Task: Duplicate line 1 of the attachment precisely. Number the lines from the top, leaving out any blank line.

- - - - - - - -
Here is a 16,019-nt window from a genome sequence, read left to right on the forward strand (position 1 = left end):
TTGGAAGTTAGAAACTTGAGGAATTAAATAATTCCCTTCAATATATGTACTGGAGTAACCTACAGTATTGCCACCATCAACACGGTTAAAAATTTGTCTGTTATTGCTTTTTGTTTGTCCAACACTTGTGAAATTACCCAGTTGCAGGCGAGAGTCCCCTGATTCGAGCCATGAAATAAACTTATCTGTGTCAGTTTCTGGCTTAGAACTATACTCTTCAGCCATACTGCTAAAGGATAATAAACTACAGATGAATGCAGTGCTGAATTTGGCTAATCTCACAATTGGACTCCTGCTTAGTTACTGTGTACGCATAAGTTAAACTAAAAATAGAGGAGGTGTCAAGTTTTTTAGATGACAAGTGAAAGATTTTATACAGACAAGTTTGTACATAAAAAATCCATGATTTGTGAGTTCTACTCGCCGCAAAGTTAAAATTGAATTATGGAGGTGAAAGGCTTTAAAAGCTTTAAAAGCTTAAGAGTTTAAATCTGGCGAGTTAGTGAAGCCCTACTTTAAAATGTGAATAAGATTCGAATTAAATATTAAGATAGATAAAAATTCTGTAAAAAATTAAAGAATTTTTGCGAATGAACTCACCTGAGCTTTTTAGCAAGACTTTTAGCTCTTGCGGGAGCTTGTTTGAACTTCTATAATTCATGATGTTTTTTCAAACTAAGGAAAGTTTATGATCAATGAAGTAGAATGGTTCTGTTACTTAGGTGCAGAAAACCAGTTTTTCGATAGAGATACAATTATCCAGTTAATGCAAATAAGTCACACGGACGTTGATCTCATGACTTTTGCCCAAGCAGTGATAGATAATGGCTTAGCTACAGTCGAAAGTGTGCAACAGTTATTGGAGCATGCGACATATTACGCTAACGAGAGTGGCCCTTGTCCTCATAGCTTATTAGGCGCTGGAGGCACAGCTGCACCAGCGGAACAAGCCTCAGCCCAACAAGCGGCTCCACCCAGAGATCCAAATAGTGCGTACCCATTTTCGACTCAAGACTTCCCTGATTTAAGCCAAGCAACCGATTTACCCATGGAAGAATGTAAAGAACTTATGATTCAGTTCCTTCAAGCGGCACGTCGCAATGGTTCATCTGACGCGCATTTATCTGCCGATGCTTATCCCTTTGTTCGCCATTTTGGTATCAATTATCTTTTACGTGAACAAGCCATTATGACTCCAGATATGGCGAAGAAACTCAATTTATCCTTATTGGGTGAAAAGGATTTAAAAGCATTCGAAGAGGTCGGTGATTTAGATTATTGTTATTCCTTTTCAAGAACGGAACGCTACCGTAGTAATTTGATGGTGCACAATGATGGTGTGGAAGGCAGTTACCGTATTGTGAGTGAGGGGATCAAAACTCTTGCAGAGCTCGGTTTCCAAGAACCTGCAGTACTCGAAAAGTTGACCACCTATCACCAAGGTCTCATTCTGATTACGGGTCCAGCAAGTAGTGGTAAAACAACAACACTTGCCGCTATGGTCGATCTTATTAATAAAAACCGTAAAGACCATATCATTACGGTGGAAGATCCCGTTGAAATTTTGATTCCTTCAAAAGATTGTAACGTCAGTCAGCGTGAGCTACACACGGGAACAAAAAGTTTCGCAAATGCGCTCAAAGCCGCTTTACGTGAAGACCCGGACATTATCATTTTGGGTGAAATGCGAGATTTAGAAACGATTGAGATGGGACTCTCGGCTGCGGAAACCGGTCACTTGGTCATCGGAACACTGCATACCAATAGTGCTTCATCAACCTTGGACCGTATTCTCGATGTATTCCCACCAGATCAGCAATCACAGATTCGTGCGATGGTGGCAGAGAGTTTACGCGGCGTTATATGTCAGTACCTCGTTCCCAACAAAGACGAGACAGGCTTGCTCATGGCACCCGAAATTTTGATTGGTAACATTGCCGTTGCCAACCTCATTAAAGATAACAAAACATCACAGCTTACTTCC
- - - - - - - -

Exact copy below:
Here is a 16,019-nt window from a genome sequence, read left to right on the forward strand (position 1 = left end):